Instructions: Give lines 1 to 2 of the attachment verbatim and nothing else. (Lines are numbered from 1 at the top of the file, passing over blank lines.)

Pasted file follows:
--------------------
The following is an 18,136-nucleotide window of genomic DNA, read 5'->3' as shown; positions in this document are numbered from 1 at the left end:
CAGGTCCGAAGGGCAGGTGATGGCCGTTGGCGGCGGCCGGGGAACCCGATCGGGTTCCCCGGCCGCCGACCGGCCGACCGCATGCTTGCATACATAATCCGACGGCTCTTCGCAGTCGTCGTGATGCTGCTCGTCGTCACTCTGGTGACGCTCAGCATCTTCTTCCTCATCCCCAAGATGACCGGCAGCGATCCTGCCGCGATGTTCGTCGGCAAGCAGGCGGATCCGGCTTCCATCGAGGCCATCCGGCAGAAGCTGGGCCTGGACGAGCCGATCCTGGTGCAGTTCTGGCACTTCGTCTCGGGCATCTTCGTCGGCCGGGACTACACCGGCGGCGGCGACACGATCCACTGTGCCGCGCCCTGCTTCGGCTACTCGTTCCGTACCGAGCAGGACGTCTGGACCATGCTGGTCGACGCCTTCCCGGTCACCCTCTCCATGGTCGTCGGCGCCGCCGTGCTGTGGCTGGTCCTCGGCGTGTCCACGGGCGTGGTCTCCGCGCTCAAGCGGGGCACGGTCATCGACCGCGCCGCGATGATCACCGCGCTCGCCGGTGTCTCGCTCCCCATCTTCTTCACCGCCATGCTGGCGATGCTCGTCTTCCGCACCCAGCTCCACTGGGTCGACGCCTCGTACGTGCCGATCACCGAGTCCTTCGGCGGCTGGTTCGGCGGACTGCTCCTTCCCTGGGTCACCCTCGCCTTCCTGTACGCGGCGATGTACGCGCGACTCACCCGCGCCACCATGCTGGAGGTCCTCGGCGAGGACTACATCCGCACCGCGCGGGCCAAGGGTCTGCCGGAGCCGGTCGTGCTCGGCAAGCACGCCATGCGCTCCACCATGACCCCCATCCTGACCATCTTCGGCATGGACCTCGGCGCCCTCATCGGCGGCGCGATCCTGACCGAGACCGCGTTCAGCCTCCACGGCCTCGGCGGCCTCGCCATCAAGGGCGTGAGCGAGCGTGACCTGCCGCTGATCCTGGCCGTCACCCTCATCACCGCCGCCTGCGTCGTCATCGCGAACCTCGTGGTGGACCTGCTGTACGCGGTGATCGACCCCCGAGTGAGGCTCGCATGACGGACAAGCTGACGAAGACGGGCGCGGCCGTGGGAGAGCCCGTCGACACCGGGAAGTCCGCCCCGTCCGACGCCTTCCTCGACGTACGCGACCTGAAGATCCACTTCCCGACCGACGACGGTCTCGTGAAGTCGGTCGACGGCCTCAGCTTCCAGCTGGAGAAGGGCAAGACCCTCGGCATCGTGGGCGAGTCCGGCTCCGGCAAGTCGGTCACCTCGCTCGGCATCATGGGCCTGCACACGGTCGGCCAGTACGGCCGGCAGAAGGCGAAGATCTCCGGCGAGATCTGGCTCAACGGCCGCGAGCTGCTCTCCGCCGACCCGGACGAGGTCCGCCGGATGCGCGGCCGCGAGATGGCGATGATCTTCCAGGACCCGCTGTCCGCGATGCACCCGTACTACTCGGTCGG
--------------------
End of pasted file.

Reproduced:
The following is an 18,136-nucleotide window of genomic DNA, read 5'->3' as shown; positions in this document are numbered from 1 at the left end:
CAGGTCCGAAGGGCAGGTGATGGCCGTTGGCGGCGGCCGGGGAACCCGATCGGGTTCCCCGGCCGCCGACCGGCCGACCGCATGCTTGCATACATAATCCGACGGCTCTTCGCAGTCGTCGTGATGCTGCTCGTCGTCACTCTGGTGACGCTCAGCATCTTCTTCCTCATCCCCAAGATGACCGGCAGCGATCCTGCCGCGATGTTCGTCGGCAAGCAGGCGGATCCGGCTTCCATCGAGGCCATCCGGCAGAAGCTGGGCCTGGACGAGCCGATCCTGGTGCAGTTCTGGCACTTCGTCTCGGGCATCTTCGTCGGCCGGGACTACACCGGCGGCGGCGACACGATCCACTGTGCCGCGCCCTGCTTCGGCTACTCGTTCCGTACCGAGCAGGACGTCTGGACCATGCTGGTCGACGCCTTCCCGGTCACCCTCTCCATGGTCGTCGGCGCCGCCGTGCTGTGGCTGGTCCTCGGCGTGTCCACGGGCGTGGTCTCCGCGCTCAAGCGGGGCACGGTCATCGACCGCGCCGCGATGATCACCGCGCTCGCCGGTGTCTCGCTCCCCATCTTCTTCACCGCCATGCTGGCGATGCTCGTCTTCCGCACCCAGCTCCACTGGGTCGACGCCTCGTACGTGCCGATCACCGAGTCCTTCGGCGGCTGGTTCGGCGGACTGCTCCTTCCCTGGGTCACCCTCGCCTTCCTGTACGCGGCGATGTACGCGCGACTCACCCGCGCCACCATGCTGGAGGTCCTCGGCGAGGACTACATCCGCACCGCGCGGGCCAAGGGTCTGCCGGAGCCGGTCGTGCTCGGCAAGCACGCCATGCGCTCCACCATGACCCCCATCCTGACCATCTTCGGCATGGACCTCGGCGCCCTCATCGGCGGCGCGATCCTGACCGAGACCGCGTTCAGCCTCCACGGCCTCGGCGGCCTCGCCATCAAGGGCGTGAGCGAGCGTGACCTGCCGCTGATCCTGGCCGTCACCCTCATCACCGCCGCCTGCGTCGTCATCGCGAACCTCGTGGTGGACCTGCTGTACGCGGTGATCGACCCCCGAGTGAGGCTCGCATGACGGACAAGCTGACGAAGACGGGCGCGGCCGTGGGAGAGCCCGTCGACACCGGGAAGTCCGCCCCGTCCGACGCCTTCCTCGACGTACGCGACCTGAAGATCCACTTCCCGACCGACGACGGTCTCGTGAAGTCGGTCGACGGCCTCAGCTTCCAGCTGGAGAAGGGCAAGACCCTCGGCATCGTGGGCGAGTCCGGCTCCGGCAAGTCGGTCACCTCGCTCGGCATCATGGGCCTGCACACGGTCGGCCAGTACGGCCGGCAGAAGGCGAAGATCTCCGGCGAGATCTGGCTCAACGGCCGCGAGCTGCTCTCCGCCGACCCGGACGAGGTCCGCCGGATGCGCGGCCGCGAGATGGCGATGATCTTCCAGGACCCGCTGTCCGCGATGCACCCGTACTACTCGGTCGG